Debt sustainability in Africa under the spotlight again
The successive shocks linked to the COVID pandemic and the war in Ukraine have had a clear negative impact on African economies. They have revealed, materialized and even exacerbated major structural weaknesses. Over-indebtedness and food insecurity, with their economic, political and social ramifications, are the chief hallmarks.
During the pandemic, growth in Africa receded on the back of plummeting commodity prices and expatriate remittances, as well as a collapse in tourism. Hindrances to the mobility of persons and merchandise and the disorganization of transport systems contributed largely to the recession.
These difficulties were compounded by the effects of the war in Ukraine: cereal, oil and fertiliser supply glitches, along with spiking fuel product prices, harmed the financial situation of African states, especially amid global monetary tightening and US dollar appreciation. Commodity pressures also fuelled inflation, which contributed widely to increasing food insecurity, and sparked social and political unrest.
Weakening budget and external situations across the continent
Some of the continent's major economies have been weakened both in terms of their fiscal and external accounts, highlighting the weaknesses in their growth models. Dependence on imports (food, energy, intermediate products and equipment), reliance on abundant and cheap financing, and low fiscal revenue have greatly contributed to the difficulties. Egypt, Ethiopia, Kenya and even Ghana – all examples of the African dynamism in the past decade – are now battling economic crises that can be largely pinned to their weak fiscal and external account balances.
The consequences of the war in Ukraine triggered a sharp deterioration in the current account balances of most African economies, notably those which are heavily dependent on commodity imports. Steepening prices for oil and basic agricultural products dented their terms of trade. Import costs were also pushed higher by depreciation of many African currencies. This depreciation, combined with rising interest rates, increased the burden of servicing foreign debts, especially those denominated in dollars. Only a handful of commodity-extracting countries (Angola, South Africa, Algeria, Botswana, etc.) fared relatively better, benefiting from high prices that helped cushion the impact of the various shocks.
More and more situations of over-indebtedness
The instances of unsustainable debt or a higher risk of over-indebtedness have increased across the continent, which houses more than half the cases witnessed worldwide. The crisis has underscored the continent’s weak fiscal resources that force countries to use debt to finance spending and increases the risk of over-indebtedness. Tax revenues represented an average of 16% of GDP in 2020 for the 31 largest African economies, well below the average posted by OECD countries (33.5%) or Latin American countries (21.9%). At the same time, budget revenues have been constrained by the contraction of activity due to the crises, while African governments have had to deploy support measures that have weighed heavily on their accounts (subsidies, tax relief).
In addition to the rise in indebtedness, there has also been an increase in the cost of debt, with interest rates on the rise in the context of the fight against inflation. This rise in external public debt servicing follows the trend observed over the last decade, linked to the increase in the share of private creditors, which rose from 29% to 43% between 2009 and 2019 in sub Saharan Africa. Issuance volumes by African nations increased steadily on the international capital markets, where interest rates are considerably higher than those charged by multilateral lender organisations or bilateral official partners.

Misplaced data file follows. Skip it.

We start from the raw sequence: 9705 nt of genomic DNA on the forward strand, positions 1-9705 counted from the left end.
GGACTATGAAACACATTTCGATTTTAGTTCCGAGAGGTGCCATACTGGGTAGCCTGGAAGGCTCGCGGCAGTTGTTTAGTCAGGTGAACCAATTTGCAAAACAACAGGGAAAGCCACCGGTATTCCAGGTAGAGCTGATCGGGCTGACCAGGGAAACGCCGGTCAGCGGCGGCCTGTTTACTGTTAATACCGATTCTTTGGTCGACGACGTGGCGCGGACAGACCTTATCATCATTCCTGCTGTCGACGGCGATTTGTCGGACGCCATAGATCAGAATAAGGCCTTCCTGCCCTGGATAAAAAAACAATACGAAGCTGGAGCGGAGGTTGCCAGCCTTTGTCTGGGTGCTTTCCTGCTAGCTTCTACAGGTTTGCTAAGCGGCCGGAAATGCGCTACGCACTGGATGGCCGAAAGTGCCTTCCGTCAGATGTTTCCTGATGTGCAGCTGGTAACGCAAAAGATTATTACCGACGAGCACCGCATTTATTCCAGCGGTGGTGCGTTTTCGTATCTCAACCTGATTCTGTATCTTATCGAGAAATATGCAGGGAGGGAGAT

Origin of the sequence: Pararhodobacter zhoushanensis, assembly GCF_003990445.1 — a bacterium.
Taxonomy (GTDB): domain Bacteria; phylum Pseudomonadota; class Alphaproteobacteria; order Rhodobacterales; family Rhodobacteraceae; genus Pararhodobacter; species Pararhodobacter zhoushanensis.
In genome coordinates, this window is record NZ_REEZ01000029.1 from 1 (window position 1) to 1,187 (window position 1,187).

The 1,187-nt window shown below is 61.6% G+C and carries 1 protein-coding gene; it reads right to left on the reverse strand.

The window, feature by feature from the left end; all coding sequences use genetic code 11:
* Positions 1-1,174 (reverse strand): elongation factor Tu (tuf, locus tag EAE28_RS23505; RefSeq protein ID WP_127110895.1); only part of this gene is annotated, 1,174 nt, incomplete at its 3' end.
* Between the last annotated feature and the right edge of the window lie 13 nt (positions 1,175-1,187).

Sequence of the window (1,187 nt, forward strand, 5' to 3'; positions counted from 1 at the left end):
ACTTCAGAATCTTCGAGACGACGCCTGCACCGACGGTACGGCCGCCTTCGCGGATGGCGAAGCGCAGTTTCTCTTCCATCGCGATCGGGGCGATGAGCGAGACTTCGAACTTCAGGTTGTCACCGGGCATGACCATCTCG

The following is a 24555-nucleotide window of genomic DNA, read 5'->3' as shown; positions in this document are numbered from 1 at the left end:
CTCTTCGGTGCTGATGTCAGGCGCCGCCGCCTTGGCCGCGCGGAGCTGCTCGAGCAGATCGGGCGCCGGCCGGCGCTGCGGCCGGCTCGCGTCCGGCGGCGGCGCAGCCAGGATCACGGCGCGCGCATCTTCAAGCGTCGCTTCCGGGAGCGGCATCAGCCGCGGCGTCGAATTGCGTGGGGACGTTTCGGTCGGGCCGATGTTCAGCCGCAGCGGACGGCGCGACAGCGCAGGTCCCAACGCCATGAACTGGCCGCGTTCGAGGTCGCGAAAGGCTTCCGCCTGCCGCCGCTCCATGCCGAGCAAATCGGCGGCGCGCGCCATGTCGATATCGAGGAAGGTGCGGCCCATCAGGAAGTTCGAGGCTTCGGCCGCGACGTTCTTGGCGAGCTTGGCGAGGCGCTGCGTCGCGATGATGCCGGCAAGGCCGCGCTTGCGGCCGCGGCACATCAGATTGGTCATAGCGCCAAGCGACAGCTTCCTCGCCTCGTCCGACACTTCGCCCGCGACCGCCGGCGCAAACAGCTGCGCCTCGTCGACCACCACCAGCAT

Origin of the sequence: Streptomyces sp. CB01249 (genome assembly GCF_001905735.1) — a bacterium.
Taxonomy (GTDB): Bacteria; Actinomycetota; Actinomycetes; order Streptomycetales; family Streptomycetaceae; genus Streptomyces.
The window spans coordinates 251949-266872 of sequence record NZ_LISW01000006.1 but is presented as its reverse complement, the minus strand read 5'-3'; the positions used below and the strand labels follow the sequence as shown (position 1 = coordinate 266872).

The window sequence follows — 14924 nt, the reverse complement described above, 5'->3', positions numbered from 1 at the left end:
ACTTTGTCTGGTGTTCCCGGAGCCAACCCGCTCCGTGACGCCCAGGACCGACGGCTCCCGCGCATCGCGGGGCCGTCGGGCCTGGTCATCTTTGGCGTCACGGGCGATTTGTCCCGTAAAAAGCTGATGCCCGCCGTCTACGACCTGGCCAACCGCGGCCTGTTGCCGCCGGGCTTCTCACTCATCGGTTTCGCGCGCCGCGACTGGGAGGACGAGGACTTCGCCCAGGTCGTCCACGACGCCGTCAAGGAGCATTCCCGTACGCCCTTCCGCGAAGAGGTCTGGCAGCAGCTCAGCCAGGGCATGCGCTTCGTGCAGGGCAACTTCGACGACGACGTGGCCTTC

Accordingly, the accumulation of costlier debt amid a challenging economic environment has led to more cases of over-indebtedness and has triggered the downgrade of many sovereign debt ratings, with some governments defaulting on their debt repayments. While a third of the 36 African countries covered by an IMF debt viability study was already deemed to be in a situation of over-indebtedness or at risk of it prior to the pandemic, the two successive shocks took the share to 100%.
Economic woes augment social, political and security problems
Many of the continent's economies have experienced, and will continue to experience, a marked slowdown in economic growth.
For example, Egypt’s growth rate for the fiscal year 2021-2022, which was estimated at 6.6% year-on-year, is forecast to slow to 3.5% in FY 2022-2023, and is expected to rise to only 4.0% in 2023-2024, i.e. below its pre-pandemic rate.
Overall, Africa’s economic growth stood at 3.9% in 2022 and may reach only 3.5% in 2023, which should be considered against the annual demographic growth rate of 2.6% over the period. The gap therefore leaves little headroom for development in the continent, which softened between 2019 and 2020.
Along with the inflationary shock, economic policy tightening has the potential to unleash social unrest. Numerous examples of social unrest have been observed since 2020 across Liberia, Tunisia, Morocco, Senegal, South Africa and Kenya, among others. Discontent is fuelling political upheaval in the shape of coups d’état, as has been the case in Guinea, Mali, Burkina Faso and Sudan. This is providing fertile ground not only for Jihadist action in the Sahel, the Horn of Africa and West Africa, but also for rebellions in countries such as Cameroon, the Central African Republic, the Democratic Republic of Congo and Ethiopia, as well as crime, notably in Nigeria, which is more widely affecting the continent.
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